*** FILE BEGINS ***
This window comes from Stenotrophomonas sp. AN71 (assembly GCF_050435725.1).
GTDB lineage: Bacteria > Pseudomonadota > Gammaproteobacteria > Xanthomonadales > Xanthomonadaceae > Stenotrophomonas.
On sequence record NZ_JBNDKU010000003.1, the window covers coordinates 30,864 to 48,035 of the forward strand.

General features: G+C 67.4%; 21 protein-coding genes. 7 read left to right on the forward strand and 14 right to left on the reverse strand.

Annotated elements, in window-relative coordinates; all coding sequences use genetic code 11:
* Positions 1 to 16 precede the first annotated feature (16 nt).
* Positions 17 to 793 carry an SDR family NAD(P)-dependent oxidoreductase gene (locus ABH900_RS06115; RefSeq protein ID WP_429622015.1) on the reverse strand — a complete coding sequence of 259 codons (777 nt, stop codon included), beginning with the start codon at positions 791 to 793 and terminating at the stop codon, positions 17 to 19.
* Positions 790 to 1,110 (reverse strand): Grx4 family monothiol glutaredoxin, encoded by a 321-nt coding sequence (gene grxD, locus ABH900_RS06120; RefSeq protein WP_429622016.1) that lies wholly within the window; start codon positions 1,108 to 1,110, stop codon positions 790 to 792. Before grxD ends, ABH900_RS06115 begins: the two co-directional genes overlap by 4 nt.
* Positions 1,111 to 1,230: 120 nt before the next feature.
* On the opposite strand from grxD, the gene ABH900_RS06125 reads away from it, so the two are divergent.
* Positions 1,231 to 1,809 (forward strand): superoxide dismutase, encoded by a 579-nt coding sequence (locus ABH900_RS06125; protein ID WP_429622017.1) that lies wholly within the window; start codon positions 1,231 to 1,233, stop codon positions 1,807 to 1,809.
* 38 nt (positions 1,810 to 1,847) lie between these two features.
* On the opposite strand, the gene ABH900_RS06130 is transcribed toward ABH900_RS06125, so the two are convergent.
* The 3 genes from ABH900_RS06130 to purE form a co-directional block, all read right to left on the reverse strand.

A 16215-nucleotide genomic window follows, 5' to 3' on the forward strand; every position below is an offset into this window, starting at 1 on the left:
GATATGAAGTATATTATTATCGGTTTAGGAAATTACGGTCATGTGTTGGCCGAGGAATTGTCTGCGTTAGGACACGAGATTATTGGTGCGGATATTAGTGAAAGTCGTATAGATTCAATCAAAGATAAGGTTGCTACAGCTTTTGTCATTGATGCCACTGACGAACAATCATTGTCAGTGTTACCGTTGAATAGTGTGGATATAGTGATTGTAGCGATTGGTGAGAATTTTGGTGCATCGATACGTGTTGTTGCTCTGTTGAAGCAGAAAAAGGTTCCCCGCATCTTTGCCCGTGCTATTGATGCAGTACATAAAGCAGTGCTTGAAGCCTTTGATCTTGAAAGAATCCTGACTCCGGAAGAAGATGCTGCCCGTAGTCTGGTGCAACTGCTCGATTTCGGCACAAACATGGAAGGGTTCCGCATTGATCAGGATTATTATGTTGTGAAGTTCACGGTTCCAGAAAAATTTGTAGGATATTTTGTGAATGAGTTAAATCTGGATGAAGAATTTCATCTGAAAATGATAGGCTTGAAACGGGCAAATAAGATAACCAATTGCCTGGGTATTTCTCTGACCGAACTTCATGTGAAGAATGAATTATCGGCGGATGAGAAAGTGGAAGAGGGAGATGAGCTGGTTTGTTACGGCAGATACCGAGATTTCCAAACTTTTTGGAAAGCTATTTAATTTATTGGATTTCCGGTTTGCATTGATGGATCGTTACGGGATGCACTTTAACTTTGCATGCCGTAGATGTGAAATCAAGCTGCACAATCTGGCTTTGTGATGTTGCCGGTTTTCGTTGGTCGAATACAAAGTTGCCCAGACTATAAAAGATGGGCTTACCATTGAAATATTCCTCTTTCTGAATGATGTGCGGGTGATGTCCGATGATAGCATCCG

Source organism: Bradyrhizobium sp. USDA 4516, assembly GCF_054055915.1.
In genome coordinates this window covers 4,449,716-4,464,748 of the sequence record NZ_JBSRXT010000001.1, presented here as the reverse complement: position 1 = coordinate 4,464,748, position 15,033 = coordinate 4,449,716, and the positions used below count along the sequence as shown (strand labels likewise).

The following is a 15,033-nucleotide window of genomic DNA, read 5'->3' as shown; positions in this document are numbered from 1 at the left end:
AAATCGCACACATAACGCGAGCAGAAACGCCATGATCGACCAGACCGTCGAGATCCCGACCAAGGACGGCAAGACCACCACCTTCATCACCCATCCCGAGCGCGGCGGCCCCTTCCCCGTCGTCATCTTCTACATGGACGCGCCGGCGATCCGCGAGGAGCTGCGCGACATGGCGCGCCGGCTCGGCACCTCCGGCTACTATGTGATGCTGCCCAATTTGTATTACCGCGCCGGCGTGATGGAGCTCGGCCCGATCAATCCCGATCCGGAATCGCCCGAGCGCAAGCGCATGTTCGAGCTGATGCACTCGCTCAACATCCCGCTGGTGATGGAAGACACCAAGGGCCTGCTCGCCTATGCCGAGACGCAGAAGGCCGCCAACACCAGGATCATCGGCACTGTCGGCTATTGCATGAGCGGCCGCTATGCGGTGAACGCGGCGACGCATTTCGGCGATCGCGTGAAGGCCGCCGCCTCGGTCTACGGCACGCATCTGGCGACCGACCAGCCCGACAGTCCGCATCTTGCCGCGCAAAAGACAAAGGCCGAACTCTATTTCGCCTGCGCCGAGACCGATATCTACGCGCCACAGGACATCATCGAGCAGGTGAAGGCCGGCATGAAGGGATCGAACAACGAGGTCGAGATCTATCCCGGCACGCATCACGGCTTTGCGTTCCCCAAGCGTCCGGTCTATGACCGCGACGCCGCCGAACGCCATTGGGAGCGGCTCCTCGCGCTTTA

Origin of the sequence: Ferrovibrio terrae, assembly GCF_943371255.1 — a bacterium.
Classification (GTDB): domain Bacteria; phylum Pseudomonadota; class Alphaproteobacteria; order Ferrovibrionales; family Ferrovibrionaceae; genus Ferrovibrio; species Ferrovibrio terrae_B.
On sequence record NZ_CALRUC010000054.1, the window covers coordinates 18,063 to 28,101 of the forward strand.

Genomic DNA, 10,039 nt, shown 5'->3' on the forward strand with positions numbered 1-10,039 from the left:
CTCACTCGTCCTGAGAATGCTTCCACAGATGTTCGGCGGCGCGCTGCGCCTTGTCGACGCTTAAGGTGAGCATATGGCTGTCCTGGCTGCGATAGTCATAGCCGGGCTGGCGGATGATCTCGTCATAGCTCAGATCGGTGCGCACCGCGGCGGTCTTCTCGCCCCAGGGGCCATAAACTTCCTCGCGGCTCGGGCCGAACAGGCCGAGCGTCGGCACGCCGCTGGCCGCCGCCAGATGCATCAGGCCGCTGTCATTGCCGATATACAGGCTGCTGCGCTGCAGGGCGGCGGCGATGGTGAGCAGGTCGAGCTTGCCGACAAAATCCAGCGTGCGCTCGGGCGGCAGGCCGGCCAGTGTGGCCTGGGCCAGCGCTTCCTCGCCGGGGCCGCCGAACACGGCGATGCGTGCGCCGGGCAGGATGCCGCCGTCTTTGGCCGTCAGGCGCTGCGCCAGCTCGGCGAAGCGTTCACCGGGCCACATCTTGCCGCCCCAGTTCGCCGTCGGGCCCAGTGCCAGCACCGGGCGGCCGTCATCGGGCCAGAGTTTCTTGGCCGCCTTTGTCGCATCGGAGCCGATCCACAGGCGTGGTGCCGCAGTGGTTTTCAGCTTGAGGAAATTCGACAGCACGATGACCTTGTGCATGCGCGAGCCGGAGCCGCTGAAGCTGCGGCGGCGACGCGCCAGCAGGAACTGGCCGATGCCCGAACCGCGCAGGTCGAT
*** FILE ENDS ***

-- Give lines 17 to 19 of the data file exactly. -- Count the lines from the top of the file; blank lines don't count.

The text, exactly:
Source organism: Bradyrhizobium sp. USDA 4516, assembly GCF_054055915.1.
In genome coordinates this window covers 4,449,716-4,464,748 of the sequence record NZ_JBSRXT010000001.1, presented here as the reverse complement: position 1 = coordinate 4,464,748, position 15,033 = coordinate 4,449,716, and the positions used below count along the sequence as shown (strand labels likewise).

The following is a 15,033-nucleotide window of genomic DNA, read 5'->3' as shown; positions in this document are numbered from 1 at the left end: